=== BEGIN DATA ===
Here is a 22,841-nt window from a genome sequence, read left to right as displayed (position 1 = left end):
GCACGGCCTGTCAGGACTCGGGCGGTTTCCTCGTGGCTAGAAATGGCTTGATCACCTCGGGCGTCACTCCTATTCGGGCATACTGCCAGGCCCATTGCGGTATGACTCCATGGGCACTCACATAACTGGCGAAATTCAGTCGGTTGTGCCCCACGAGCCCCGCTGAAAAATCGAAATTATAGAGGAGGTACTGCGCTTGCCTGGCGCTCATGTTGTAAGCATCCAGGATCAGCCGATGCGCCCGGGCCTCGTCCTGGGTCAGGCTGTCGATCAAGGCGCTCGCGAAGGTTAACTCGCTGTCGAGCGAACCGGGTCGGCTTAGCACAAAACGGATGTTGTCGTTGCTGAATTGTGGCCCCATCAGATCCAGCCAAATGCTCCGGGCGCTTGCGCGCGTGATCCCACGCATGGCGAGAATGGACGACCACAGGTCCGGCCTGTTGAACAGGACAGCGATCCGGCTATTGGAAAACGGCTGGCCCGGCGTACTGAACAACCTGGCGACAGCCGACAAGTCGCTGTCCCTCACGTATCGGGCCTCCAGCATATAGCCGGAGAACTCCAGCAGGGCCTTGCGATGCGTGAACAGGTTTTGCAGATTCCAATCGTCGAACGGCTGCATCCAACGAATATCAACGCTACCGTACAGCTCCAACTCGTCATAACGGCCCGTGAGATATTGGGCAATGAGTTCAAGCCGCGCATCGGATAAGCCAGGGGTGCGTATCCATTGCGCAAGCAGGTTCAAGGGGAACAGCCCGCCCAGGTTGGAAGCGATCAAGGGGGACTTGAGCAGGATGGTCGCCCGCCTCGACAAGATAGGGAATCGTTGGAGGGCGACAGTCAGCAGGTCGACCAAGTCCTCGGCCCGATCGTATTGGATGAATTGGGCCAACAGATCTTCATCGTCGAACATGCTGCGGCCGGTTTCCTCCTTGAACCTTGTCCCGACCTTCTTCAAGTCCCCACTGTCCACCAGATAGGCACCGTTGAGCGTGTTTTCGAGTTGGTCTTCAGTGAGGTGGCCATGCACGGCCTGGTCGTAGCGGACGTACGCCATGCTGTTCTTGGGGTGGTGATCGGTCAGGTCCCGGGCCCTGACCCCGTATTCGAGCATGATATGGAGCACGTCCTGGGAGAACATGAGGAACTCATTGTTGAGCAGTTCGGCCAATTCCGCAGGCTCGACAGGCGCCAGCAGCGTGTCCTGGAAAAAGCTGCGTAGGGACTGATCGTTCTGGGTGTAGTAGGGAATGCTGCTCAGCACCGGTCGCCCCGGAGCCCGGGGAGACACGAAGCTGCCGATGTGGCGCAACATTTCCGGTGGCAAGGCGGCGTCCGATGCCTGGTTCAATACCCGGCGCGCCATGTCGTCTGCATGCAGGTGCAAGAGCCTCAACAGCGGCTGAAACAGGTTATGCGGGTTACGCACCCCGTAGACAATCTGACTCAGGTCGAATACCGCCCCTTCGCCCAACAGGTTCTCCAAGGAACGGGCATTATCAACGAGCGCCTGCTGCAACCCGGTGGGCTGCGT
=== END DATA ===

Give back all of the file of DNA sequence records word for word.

Here is a 22,841-nt window from a genome sequence, read left to right as displayed (position 1 = left end):
GCACGGCCTGTCAGGACTCGGGCGGTTTCCTCGTGGCTAGAAATGGCTTGATCACCTCGGGCGTCACTCCTATTCGGGCATACTGCCAGGCCCATTGCGGTATGACTCCATGGGCACTCACATAACTGGCGAAATTCAGTCGGTTGTGCCCCACGAGCCCCGCTGAAAAATCGAAATTATAGAGGAGGTACTGCGCTTGCCTGGCGCTCATGTTGTAAGCATCCAGGATCAGCCGATGCGCCCGGGCCTCGTCCTGGGTCAGGCTGTCGATCAAGGCGCTCGCGAAGGTTAACTCGCTGTCGAGCGAACCGGGTCGGCTTAGCACAAAACGGATGTTGTCGTTGCTGAATTGTGGCCCCATCAGATCCAGCCAAATGCTCCGGGCGCTTGCGCGCGTGATCCCACGCATGGCGAGAATGGACGACCACAGGTCCGGCCTGTTGAACAGGACAGCGATCCGGCTATTGGAAAACGGCTGGCCCGGCGTACTGAACAACCTGGCGACAGCCGACAAGTCGCTGTCCCTCACGTATCGGGCCTCCAGCATATAGCCGGAGAACTCCAGCAGGGCCTTGCGATGCGTGAACAGGTTTTGCAGATTCCAATCGTCGAACGGCTGCATCCAACGAATATCAACGCTACCGTACAGCTCCAACTCGTCATAACGGCCCGTGAGATATTGGGCAATGAGTTCAAGCCGCGCATCGGATAAGCCAGGGGTGCGTATCCATTGCGCAAGCAGGTTCAAGGGGAACAGCCCGCCCAGGTTGGAAGCGATCAAGGGGGACTTGAGCAGGATGGTCGCCCGCCTCGACAAGATAGGGAATCGTTGGAGGGCGACAGTCAGCAGGTCGACCAAGTCCTCGGCCCGATCGTATTGGATGAATTGGGCCAACAGATCTTCATCGTCGAACATGCTGCGGCCGGTTTCCTCCTTGAACCTTGTCCCGACCTTCTTCAAGTCCCCACTGTCCACCAGATAGGCACCGTTGAGCGTGTTTTCGAGTTGGTCTTCAGTGAGGTGGCCATGCACGGCCTGGTCGTAGCGGACGTACGCCATGCTGTTCTTGGGGTGGTGATCGGTCAGGTCCCGGGCCCTGACCCCGTATTCGAGCATGATATGGAGCACGTCCTGGGAGAACATGAGGAACTCATTGTTGAGCAGTTCGGCCAATTCCGCAGGCTCGACAGGCGCCAGCAGCGTGTCCTGGAAAAAGCTGCGTAGGGACTGATCGTTCTGGGTGTAGTAGGGAATGCTGCTCAGCACCGGTCGCCCCGGAGCCCGGGGAGACACGAAGCTGCCGATGTGGCGCAACATTTCCGGTGGCAAGGCGGCGTCCGATGCCTGGTTCAATACCCGGCGCGCCATGTCGTCTGCATGCAGGTGCAAGAGCCTCAACAGCGGCTGAAACAGGTTATGCGGGTTACGCACCCCGTAGACAATCTGACTCAGGTCGAATACCGCCCCTTCGCCCAACAGGTTCTCCAAGGAACGGGCATTATCAACGAGCGCCTGCTGCAACCCGGTGGGCTGCGT